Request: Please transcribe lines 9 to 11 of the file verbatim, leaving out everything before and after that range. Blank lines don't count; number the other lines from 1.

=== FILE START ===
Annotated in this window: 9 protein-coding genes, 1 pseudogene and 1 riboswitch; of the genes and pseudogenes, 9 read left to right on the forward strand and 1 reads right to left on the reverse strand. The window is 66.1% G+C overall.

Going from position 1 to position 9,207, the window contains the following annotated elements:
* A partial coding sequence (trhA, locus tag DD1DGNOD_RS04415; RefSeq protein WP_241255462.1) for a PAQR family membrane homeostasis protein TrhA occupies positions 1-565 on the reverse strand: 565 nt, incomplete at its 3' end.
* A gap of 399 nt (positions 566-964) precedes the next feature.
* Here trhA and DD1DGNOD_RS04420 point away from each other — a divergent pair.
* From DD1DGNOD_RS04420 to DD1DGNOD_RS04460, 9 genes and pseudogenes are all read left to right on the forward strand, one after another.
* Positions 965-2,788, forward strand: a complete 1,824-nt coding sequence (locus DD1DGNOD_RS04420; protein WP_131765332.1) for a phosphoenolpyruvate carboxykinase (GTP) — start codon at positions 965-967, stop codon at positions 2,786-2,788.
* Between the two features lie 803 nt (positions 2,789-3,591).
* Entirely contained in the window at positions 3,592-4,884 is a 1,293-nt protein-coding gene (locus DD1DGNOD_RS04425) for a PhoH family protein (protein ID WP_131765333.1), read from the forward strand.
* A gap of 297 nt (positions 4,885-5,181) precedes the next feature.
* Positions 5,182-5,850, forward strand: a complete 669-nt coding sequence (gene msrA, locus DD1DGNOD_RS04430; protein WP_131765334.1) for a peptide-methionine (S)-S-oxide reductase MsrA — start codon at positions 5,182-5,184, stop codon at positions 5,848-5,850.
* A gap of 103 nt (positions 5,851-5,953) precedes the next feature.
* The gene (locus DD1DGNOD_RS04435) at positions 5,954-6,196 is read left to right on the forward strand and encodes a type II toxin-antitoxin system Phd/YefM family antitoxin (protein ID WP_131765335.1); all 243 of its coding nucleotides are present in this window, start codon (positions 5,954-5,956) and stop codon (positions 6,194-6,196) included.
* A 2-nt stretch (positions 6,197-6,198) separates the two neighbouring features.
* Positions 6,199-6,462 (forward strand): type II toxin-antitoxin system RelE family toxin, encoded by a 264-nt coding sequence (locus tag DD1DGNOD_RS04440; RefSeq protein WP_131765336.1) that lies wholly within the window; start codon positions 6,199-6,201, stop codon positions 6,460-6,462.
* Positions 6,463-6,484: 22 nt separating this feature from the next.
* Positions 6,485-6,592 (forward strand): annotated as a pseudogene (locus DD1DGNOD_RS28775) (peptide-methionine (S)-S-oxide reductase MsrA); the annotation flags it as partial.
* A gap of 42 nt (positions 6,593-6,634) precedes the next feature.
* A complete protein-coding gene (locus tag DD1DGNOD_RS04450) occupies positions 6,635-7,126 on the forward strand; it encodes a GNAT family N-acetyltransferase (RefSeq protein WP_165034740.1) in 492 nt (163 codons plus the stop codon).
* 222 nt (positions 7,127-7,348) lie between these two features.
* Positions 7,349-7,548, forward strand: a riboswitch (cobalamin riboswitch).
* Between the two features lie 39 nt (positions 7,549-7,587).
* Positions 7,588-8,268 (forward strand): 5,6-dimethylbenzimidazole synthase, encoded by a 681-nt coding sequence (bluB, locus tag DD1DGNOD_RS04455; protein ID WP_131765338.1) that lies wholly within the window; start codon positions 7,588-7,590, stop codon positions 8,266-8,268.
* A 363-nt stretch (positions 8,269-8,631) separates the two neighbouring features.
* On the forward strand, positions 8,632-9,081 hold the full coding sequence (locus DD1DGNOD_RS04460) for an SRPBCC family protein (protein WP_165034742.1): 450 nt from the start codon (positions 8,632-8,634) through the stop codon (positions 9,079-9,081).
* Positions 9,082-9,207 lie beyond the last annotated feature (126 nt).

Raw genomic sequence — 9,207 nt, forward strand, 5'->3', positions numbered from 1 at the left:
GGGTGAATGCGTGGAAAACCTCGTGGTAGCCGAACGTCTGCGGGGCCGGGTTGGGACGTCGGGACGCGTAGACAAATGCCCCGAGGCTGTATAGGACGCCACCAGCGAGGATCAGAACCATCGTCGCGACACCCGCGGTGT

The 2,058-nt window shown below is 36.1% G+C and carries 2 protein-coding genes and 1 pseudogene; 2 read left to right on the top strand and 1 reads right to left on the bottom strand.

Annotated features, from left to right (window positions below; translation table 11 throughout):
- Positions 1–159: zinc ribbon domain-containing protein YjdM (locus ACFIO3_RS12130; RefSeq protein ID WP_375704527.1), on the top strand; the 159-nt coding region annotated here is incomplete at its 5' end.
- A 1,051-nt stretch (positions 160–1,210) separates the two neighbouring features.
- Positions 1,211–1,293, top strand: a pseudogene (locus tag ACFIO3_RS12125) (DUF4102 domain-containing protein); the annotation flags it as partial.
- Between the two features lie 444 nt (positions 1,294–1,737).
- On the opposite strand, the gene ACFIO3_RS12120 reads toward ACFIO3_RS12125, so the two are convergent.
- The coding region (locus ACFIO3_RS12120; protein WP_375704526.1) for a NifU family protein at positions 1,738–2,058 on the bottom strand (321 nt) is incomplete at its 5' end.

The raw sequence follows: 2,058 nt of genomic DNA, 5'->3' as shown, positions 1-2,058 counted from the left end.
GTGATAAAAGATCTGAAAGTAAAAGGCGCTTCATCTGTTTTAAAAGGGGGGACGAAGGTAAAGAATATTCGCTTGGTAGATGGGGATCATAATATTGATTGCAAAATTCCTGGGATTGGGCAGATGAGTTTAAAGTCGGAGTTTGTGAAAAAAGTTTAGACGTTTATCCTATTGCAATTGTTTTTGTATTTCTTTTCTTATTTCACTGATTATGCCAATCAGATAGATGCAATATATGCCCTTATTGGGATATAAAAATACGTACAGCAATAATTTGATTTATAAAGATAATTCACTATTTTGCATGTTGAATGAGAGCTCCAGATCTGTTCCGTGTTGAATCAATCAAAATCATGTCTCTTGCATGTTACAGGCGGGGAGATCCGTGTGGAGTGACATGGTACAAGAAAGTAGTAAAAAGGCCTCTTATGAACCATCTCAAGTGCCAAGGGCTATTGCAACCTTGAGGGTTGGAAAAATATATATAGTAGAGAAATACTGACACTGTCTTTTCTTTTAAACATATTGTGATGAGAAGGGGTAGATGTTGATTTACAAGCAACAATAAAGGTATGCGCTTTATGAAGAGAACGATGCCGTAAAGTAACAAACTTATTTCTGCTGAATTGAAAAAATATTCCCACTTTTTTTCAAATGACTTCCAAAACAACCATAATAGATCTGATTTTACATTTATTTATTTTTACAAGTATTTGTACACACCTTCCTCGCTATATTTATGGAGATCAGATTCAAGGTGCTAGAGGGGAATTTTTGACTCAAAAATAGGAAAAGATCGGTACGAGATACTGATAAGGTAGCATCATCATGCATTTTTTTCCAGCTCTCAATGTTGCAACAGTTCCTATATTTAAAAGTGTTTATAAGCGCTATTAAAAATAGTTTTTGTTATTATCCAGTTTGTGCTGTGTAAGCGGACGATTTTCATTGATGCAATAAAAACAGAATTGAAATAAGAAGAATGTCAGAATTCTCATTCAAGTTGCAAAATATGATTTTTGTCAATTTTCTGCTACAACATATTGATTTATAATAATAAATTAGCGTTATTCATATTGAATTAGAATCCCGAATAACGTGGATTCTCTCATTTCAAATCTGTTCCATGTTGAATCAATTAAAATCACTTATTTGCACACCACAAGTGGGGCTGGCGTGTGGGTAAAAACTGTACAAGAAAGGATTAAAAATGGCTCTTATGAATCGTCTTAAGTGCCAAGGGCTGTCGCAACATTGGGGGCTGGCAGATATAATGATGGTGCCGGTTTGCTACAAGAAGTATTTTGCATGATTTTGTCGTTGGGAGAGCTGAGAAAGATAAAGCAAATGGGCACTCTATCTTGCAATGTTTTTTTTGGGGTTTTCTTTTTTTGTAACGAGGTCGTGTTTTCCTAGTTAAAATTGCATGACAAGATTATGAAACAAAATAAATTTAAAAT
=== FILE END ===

* Entirely contained in the window at positions 3,592-4,884 is a 1,293-nt protein-coding gene (locus DD1DGNOD_RS04425) for a PhoH family protein (protein ID WP_131765333.1), read from the forward strand.
* A gap of 297 nt (positions 4,885-5,181) precedes the next feature.
* Positions 5,182-5,850, forward strand: a complete 669-nt coding sequence (gene msrA, locus DD1DGNOD_RS04430; protein WP_131765334.1) for a peptide-methionine (S)-S-oxide reductase MsrA — start codon at positions 5,182-5,184, stop codon at positions 5,848-5,850.